• Note that British Columbia was the first province to pass legislation to implement the UN Declaration on the Rights of Indigenous People in November 2019. As of December 2020, Ontario, Quebec, Alberta, Saskatchewan, Manitoba and New Brunswick were still wanting to delay Canada’s implementation of UNDRIP.


Part 3: Comparing Rights

  • Write on the board the following 10 categories of rights:
    • culture
    • identity
    • religion
    • language
    • health
    • education
    • community
    • freedom
    • safety
    • movement
    • economic
    • political
  • Put students into groups of two. Distribute articles from UNDHR and UNDRIP so that each pair has at least one article. Pairs should read their article(s) aloud and come to consensus about which category best fits and then tape each article beside the relevant category on the board. Review students’ categorization of articles and suggest revisions.
  • Have students create a Venn Diagram to show which categories of rights are addressed by UNDHR and which by UNDRIP and which by both

Place Mat Activity

  • Put students in groups of 4 or 5 to address the following question: “Does the United Nations do enough to protect human rights?”
  • Each student should write their opinion in their section of the placemat.
  • Then groups should engage in discussion to come to consensus on the question which should be written in the center of the placemat.
  • Show example of infographic for Universal Declaration of Human Rights
  • Have students work in groups to create an infographic for a School Declaration of Rights. Students should consider what rights everyone at the school should have, then rank these rights and create an infographic for the top ten.
  • You may want to provide an infographic template

“A Brief History of the Declaration of Human Rights.” 2020. United for Human Rights.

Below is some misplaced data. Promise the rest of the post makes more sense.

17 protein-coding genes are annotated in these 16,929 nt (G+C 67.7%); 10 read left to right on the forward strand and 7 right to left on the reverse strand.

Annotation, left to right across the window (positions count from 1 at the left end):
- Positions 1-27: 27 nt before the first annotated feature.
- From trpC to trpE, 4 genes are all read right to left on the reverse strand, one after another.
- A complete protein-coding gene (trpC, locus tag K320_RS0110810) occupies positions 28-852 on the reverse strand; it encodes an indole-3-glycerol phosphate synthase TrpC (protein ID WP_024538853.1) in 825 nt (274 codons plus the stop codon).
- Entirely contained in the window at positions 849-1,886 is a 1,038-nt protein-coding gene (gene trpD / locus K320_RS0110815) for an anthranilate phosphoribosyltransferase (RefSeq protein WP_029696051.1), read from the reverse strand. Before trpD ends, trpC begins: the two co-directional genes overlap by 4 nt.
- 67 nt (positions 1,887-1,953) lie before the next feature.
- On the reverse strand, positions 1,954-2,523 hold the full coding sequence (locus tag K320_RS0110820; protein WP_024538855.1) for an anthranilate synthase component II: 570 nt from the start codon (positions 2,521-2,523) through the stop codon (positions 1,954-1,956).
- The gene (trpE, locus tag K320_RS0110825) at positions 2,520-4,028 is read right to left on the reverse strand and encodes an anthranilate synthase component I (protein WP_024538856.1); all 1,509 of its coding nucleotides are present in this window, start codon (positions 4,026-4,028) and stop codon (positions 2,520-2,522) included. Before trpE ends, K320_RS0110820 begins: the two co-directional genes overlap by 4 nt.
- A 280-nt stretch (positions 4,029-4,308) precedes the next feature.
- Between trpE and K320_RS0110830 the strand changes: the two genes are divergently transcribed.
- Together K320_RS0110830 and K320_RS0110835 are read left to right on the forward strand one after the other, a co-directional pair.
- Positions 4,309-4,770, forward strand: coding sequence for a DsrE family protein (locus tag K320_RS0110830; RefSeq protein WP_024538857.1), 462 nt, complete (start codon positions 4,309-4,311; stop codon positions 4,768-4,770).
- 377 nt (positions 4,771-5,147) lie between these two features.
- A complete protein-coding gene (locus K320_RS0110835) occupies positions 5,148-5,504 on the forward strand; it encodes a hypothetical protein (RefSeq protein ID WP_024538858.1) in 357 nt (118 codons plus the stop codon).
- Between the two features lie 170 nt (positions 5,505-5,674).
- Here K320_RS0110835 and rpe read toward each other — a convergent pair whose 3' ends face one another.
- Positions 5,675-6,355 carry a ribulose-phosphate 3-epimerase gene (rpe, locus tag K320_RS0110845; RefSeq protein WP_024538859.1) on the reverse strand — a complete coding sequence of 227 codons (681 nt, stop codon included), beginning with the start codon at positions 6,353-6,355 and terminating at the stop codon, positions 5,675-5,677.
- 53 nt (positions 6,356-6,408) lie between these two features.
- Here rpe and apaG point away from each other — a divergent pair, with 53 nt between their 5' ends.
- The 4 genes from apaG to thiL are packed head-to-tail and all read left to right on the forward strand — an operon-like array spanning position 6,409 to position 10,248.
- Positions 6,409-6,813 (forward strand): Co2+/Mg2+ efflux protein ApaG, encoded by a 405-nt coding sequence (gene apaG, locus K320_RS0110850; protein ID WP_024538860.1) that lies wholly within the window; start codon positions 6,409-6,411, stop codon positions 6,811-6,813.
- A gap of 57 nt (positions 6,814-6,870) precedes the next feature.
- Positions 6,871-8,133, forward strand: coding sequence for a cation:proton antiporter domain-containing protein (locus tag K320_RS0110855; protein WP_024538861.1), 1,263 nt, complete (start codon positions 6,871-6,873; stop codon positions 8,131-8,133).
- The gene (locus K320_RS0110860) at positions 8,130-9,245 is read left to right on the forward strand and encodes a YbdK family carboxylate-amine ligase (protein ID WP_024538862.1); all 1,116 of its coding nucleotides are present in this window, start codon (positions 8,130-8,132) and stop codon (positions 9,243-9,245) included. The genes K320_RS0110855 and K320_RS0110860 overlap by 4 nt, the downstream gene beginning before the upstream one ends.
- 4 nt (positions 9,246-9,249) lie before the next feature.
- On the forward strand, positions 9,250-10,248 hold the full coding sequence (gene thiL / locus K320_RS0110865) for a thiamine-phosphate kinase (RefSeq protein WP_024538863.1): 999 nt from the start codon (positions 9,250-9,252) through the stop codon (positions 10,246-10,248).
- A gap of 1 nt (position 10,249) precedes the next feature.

“Background Information: Universal Declaration of Human Rights.” [n.d.]



British Columbia. [n.d.] “ B.C. Declaration on the Rights of Indigenous Peoples Act.”



British Columbia. [n.d.] “It’s about a better future. Indigenous Human Rights Set in B.C. Law.” https://declaration.gov.bc.ca/


Hogeterp, Mike and Perez, Shannon. 2016. “Call to Action # 48, the Truth and Reconciliation Commission of Canada (TRC): Endorsing the United Nations Declaration on the Rights of Indigenous Peoples as a Framework for Reconciliation.” Christian Reformed Churches in Canada. 



O’Sullivan, Dominic. 2019. “The Universal Declaration of Human Rights and the Rights of Indigenous Peoples: An Eightieth Anniversary Reflection.” Oxford Human Rights Hub. https://ohrh.law.ox.ac.uk/the-universal-declaration-of-human-rights-and-the-rights-of-indigenous-peoples-an-eightieth-anniversary-reflection/


United Nations Permanent Forum on Indigenous Issues. [n.d.] “Declaration on the Rights of Indigenous Peoples.” https://www.un.org/esa/socdev/unpfii/documents/faq_drips_en.pdf


United Nations. [n.d.] “United Nations Declaration on the Rights of Indigenous Peoples.” Department of Economic and Social Affairs. Indigenous Peoples. https://www.un.org/development/desa/indigenouspeoples/declaration-on-the-rights-of-indigenous-peoples.html


United Nations. [n.d.] “United Nations Declaration on the Rights of Indigenous Peoples.” Designed by the Graphic Design Unit, Department of Public Information, United Nations. https://www.un.org/development/desa/indigenouspeoples/wp-content/uploads/sites/19/2018/11/UNDRIP_E_web.pdf



News Articles: 


Platt, Bill. 2020. “Six provinces object, but Liberals still move ahead with UN declaration on Indigenous rights.” National Post.



Yuzda, Liza. 2019. “B.C. first province to enshrine international standards for Indigenous rights.” City News 1130.   


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Last Reviewed

February 01, 2023